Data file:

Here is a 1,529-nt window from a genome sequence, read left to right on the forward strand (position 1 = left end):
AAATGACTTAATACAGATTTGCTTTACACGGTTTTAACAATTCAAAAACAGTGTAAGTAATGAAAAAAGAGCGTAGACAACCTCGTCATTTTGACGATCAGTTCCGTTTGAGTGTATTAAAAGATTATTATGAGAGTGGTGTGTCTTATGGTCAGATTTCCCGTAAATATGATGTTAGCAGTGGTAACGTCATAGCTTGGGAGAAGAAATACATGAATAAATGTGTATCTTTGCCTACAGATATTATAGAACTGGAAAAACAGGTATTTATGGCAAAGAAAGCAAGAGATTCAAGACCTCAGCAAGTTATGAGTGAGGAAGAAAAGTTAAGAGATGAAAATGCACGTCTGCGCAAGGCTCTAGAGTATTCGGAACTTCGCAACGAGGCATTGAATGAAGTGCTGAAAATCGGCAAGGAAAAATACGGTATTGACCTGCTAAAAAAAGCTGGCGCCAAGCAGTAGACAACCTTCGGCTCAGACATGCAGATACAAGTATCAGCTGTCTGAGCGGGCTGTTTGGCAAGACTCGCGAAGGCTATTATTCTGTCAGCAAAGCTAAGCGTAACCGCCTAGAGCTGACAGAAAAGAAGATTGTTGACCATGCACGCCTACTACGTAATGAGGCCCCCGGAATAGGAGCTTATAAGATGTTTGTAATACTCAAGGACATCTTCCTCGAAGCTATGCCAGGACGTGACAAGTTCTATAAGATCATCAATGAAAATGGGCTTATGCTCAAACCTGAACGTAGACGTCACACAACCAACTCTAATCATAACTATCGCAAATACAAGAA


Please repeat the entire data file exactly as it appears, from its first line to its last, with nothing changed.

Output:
Here is a 1,529-nt window from a genome sequence, read left to right on the forward strand (position 1 = left end):
AAATGACTTAATACAGATTTGCTTTACACGGTTTTAACAATTCAAAAACAGTGTAAGTAATGAAAAAAGAGCGTAGACAACCTCGTCATTTTGACGATCAGTTCCGTTTGAGTGTATTAAAAGATTATTATGAGAGTGGTGTGTCTTATGGTCAGATTTCCCGTAAATATGATGTTAGCAGTGGTAACGTCATAGCTTGGGAGAAGAAATACATGAATAAATGTGTATCTTTGCCTACAGATATTATAGAACTGGAAAAACAGGTATTTATGGCAAAGAAAGCAAGAGATTCAAGACCTCAGCAAGTTATGAGTGAGGAAGAAAAGTTAAGAGATGAAAATGCACGTCTGCGCAAGGCTCTAGAGTATTCGGAACTTCGCAACGAGGCATTGAATGAAGTGCTGAAAATCGGCAAGGAAAAATACGGTATTGACCTGCTAAAAAAAGCTGGCGCCAAGCAGTAGACAACCTTCGGCTCAGACATGCAGATACAAGTATCAGCTGTCTGAGCGGGCTGTTTGGCAAGACTCGCGAAGGCTATTATTCTGTCAGCAAAGCTAAGCGTAACCGCCTAGAGCTGACAGAAAAGAAGATTGTTGACCATGCACGCCTACTACGTAATGAGGCCCCCGGAATAGGAGCTTATAAGATGTTTGTAATACTCAAGGACATCTTCCTCGAAGCTATGCCAGGACGTGACAAGTTCTATAAGATCATCAATGAAAATGGGCTTATGCTCAAACCTGAACGTAGACGTCACACAACCAACTCTAATCATAACTATCGCAAATACAAGAA